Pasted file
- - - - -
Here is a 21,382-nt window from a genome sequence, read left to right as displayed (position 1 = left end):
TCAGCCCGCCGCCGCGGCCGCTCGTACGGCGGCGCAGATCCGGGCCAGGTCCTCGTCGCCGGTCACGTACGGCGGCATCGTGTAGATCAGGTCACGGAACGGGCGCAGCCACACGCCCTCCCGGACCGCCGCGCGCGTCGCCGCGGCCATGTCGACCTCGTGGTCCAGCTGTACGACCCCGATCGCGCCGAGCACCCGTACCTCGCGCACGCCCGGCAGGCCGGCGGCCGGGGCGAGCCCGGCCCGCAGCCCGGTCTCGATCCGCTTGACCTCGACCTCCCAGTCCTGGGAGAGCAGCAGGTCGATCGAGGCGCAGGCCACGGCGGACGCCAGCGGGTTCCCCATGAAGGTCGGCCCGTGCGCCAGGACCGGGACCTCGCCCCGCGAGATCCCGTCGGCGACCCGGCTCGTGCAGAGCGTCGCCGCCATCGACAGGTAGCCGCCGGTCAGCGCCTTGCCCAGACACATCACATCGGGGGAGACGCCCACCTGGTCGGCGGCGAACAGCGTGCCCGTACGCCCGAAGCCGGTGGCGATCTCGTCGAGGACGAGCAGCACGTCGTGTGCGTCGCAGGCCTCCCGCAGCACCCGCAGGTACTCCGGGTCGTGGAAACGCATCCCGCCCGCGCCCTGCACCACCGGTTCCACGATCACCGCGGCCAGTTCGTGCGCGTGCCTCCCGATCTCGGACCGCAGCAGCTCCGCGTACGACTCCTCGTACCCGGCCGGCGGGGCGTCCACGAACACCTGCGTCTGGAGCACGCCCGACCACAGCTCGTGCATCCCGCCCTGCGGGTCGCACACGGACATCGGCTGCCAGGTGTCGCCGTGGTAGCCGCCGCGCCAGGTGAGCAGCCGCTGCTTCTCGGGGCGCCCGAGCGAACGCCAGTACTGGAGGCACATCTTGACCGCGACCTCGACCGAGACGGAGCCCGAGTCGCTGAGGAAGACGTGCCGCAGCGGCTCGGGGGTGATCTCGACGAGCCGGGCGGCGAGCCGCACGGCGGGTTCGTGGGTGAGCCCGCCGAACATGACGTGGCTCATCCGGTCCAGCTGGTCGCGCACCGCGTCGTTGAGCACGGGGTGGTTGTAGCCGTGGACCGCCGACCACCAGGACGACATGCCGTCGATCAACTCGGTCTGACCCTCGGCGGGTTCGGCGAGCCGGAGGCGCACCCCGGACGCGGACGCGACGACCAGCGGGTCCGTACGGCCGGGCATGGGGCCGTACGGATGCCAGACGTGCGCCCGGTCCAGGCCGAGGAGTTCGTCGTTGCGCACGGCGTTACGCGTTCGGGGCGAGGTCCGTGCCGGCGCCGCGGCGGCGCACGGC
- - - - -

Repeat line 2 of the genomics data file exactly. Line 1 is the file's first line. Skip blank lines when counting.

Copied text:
TCAGCCCGCCGCCGCGGCCGCTCGTACGGCGGCGCAGATCCGGGCCAGGTCCTCGTCGCCGGTCACGTACGGCGGCATCGTGTAGATCAGGTCACGGAACGGGCGCAGCCACACGCCCTCCCGGACCGCCGCGCGCGTCGCCGCGGCCATGTCGACCTCGTGGTCCAGCTGTACGACCCCGATCGCGCCGAGCACCCGTACCTCGCGCACGCCCGGCAGGCCGGCGGCCGGGGCGAGCCCGGCCCGCAGCCCGGTCTCGATCCGCTTGACCTCGACCTCCCAGTCCTGGGAGAGCAGCAGGTCGATCGAGGCGCAGGCCACGGCGGACGCCAGCGGGTTCCCCATGAAGGTCGGCCCGTGCGCCAGGACCGGGACCTCGCCCCGCGAGATCCCGTCGGCGACCCGGCTCGTGCAGAGCGTCGCCGCCATCGACAGGTAGCCGCCGGTCAGCGCCTTGCCCAGACACATCACATCGGGGGAGACGCCCACCTGGTCGGCGGCGAACAGCGTGCCCGTACGCCCGAAGCCGGTGGCGATCTCGTCGAGGACGAGCAGCACGTCGTGTGCGTCGCAGGCCTCCCGCAGCACCCGCAGGTACTCCGGGTCGTGGAAACGCATCCCGCCCGCGCCCTGCACCACCGGTTCCACGATCACCGCGGCCAGTTCGTGCGCGTGCCTCCCGATCTCGGACCGCAGCAGCTCCGCGTACGACTCCTCGTACCCGGCCGGCGGGGCGTCCACGAACACCTGCGTCTGGAGCACGCCCGACCACAGCTCGTGCATCCCGCCCTGCGGGTCGCACACGGACATCGGCTGCCAGGTGTCGCCGTGGTAGCCGCCGCGCCAGGTGAGCAGCCGCTGCTTCTCGGGGCGCCCGAGCGAACGCCAGTACTGGAGGCACATCTTGACCGCGACCTCGACCGAGACGGAGCCCGAGTCGCTGAGGAAGACGTGCCGCAGCGGCTCGGGGGTGATCTCGACGAGCCGGGCGGCGAGCCGCACGGCGGGTTCGTGGGTGAGCCCGCCGAACATGACGTGGCTCATCCGGTCCAGCTGGTCGCGCACCGCGTCGTTGAGCACGGGGTGGTTGTAGCCGTGGACCGCCGACCACCAGGACGACATGCCGTCGATCAACTCGGTCTGACCCTCGGCGGGTTCGGCGAGCCGGAGGCGCACCCCGGACGCGGACGCGACGACCAGCGGGTCCGTACGGCCGGGCATGGGGCCGTACGGATGCCAGACGTGCGCCCGGTCCAGGCCGAGGAGTTCGTCGTTGCGCACGGCGTTACGCGTTCGGGGCGAGGTCCGTGCCGGCGCCGCGGCGGCGCACGGC